Basics of Electrostatic Discharge
Part One---An Introduction to ESD

by
The ESD Association
Special to Compliance Engineering Magazine

History & Background

The decade of the 90's may be remembered as the Decade of Quality in the electronics industry. Increased competition, six-sigma quality, and ISO 9000 have forced a recommitment to quality even in those companies that might not have done so willingly. As we examine our environments for quality improvement areas, electrostatic discharge (ESD) remains a key target.

Static electricity has been an industrial problem for centuries. As early as the 1400's, European and Caribbean forts were using static control procedures and devices to prevent electrostatic discharge ignition of black powder stores. By the 1860's, paper mills throughout the U.S. employed basic grounding, flame ionization techniques, and steam drums to dissipate static electricity from the paper web as it traveled through the drying process. The age of electronics brought with it new problems associated with static electricity and electrostatic discharge. And, as electronic devices became faster and smaller, their sensitivity to ESD increased.

Today, ESD impacts productivity and product reliability in virtually every aspect of today's electronics environment. Many aspects of electrostatic control in the electronics industry also apply in other industries such as clean room applications and graphic arts.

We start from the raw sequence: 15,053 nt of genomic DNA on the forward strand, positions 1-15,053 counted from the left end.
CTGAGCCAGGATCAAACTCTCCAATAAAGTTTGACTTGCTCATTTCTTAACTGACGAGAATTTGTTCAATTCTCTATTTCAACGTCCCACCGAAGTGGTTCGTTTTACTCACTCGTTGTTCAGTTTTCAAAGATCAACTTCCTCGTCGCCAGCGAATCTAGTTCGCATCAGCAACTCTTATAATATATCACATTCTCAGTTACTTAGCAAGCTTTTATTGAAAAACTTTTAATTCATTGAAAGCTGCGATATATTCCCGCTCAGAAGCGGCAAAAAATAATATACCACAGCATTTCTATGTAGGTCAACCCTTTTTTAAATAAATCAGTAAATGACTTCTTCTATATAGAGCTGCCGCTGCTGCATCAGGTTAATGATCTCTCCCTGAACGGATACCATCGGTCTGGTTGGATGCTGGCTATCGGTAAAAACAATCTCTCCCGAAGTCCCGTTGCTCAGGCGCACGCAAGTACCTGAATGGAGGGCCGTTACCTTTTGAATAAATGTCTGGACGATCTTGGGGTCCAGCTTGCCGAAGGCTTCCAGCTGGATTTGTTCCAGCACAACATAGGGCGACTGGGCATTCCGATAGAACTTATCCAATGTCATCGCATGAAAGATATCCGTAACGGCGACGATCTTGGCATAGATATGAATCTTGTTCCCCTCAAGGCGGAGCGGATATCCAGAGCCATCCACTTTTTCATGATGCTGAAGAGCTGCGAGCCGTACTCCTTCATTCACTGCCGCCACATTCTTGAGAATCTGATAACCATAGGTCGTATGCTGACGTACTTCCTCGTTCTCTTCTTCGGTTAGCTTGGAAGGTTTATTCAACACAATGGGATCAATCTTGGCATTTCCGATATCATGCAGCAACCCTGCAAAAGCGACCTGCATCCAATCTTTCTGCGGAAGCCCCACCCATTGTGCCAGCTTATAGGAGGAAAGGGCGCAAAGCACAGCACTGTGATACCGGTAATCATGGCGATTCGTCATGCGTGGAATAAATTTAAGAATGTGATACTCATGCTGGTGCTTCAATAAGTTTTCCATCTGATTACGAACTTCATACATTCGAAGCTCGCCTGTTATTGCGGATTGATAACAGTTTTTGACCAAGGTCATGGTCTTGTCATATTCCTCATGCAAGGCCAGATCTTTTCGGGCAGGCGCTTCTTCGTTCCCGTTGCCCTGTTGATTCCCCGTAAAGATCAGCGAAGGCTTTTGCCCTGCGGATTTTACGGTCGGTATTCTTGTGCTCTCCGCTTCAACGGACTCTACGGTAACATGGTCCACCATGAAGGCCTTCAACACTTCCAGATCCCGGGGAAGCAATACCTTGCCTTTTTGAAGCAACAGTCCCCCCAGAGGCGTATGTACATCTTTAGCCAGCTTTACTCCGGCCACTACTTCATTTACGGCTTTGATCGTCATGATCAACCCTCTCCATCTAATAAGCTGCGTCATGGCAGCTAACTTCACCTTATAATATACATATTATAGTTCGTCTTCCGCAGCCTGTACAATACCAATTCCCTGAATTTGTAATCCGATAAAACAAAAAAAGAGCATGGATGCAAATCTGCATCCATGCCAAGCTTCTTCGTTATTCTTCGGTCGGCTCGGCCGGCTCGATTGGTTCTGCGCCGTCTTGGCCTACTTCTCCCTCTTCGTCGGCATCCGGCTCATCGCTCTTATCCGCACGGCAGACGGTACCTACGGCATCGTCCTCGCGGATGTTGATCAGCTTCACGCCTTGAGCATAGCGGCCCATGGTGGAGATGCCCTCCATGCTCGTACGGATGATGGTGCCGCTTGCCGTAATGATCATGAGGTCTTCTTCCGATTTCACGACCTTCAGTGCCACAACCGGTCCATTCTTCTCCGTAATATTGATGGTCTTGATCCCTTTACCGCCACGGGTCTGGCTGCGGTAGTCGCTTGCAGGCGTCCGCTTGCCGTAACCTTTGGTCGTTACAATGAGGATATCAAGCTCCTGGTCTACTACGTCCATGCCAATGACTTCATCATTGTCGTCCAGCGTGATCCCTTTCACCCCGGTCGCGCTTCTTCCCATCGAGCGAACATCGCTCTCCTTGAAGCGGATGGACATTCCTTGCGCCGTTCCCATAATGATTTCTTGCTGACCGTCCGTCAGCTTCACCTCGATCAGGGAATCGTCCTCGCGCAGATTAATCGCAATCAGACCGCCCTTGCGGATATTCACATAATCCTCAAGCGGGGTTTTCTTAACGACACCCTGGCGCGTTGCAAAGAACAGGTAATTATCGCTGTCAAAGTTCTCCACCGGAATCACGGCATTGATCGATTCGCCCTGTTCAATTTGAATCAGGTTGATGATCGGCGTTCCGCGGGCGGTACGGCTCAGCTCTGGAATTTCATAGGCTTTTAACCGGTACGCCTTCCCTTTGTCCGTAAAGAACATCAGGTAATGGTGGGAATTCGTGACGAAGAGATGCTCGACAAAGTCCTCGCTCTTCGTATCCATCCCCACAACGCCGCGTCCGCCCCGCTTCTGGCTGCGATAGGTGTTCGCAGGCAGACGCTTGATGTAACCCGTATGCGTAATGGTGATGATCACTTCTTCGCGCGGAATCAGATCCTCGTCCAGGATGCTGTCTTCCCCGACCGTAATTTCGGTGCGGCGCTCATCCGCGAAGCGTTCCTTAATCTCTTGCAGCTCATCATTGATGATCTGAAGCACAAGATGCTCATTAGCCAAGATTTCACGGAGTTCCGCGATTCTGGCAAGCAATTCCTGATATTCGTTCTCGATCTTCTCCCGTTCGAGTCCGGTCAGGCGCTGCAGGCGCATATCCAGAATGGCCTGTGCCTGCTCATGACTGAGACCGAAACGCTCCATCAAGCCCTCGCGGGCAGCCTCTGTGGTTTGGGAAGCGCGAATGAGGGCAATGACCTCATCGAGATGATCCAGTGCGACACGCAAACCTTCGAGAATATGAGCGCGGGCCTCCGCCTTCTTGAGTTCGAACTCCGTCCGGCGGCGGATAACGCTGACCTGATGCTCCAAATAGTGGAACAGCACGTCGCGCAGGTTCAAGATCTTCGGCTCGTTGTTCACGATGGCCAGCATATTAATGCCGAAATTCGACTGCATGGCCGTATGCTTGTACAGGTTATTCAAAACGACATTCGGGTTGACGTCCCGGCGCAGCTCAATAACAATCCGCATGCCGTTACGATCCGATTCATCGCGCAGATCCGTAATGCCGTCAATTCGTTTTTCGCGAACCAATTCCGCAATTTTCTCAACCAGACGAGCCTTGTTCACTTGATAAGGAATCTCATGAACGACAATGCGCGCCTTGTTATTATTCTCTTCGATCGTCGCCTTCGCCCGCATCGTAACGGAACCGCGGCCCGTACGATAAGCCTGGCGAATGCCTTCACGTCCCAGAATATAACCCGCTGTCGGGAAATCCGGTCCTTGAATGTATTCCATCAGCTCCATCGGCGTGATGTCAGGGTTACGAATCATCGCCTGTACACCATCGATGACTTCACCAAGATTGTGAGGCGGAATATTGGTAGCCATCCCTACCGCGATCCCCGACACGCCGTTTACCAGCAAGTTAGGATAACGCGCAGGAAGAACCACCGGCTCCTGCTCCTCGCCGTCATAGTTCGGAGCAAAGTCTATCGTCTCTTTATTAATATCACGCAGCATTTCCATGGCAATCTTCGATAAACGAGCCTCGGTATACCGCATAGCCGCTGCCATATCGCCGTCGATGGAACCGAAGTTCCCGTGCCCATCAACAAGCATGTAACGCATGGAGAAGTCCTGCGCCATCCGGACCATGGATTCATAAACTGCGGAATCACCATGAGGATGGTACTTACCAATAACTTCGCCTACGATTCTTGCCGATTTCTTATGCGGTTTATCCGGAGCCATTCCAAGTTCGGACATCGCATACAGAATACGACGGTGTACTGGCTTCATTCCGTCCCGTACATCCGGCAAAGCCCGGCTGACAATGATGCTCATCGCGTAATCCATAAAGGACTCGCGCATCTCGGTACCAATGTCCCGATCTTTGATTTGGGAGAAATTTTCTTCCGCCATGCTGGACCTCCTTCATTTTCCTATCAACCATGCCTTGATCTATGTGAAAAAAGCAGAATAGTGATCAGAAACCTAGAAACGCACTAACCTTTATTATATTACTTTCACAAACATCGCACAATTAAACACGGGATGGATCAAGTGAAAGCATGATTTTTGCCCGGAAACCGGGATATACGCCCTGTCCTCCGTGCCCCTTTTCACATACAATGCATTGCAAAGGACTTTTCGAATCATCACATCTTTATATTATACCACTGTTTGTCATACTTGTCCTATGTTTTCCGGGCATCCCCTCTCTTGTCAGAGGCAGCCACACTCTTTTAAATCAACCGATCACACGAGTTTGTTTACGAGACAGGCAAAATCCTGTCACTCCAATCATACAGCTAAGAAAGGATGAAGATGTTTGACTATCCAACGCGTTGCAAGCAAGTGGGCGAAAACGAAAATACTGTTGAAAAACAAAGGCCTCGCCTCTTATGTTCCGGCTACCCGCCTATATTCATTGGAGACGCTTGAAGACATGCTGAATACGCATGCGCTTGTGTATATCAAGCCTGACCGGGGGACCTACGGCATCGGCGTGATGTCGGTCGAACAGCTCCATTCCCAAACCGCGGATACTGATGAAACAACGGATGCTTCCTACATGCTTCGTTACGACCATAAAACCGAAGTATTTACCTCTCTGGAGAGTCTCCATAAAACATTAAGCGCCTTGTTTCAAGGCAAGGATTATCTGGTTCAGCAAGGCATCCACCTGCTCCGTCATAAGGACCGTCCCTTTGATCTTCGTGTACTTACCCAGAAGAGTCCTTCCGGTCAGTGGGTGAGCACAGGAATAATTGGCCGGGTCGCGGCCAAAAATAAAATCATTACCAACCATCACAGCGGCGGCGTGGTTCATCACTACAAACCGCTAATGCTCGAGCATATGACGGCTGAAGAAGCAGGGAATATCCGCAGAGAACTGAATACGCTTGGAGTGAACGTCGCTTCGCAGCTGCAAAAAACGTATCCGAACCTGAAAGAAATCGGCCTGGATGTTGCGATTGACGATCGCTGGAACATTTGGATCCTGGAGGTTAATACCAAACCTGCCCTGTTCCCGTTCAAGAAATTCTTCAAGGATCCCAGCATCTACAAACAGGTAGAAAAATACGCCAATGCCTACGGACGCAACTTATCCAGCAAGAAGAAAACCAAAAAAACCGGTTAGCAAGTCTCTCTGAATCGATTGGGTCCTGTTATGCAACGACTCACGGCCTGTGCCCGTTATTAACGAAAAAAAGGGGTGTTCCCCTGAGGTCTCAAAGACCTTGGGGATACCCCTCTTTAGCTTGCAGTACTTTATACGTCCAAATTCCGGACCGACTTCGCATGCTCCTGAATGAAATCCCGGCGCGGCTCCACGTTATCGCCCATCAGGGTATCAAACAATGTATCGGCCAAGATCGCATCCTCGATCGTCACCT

Despite a great deal of effort during the past decade, ESD still affects production yields, manufacturing costs, product quality, product reliability, and profitability. Industry experts have estimated average product losses due to static to range from 8-33% 1 (Table 1). Others estimate the actual cost of ESD damage to the electronics industry as running into the billions of dollars 2 annually. The cost of damaged devices themselves range from only a few cents for a simple diode to several hundred dollars for complex hybrids. When associated costs of repair and rework, shipping, labor, and overhead are included, clearly the opportunities exist for significant improvements.





This first in a series of six articles on ESD focuses on how electrostatic charge and discharge occur, how various materials affect the level of charge, types of ESD damage, and how ESD events can damage electronic components. Future articles will cover various ways to control the problem.

Static Electricity: Creating Charge

Static electricity is defined as an electrical charge caused by an imbalance of electrons on the surface of a material. This imbalance of electrons produces an electric field that can be measured and that can influence other objects at a distance. Electrostatic discharge is defined as the transfer of charge between bodies at different electrical potentials.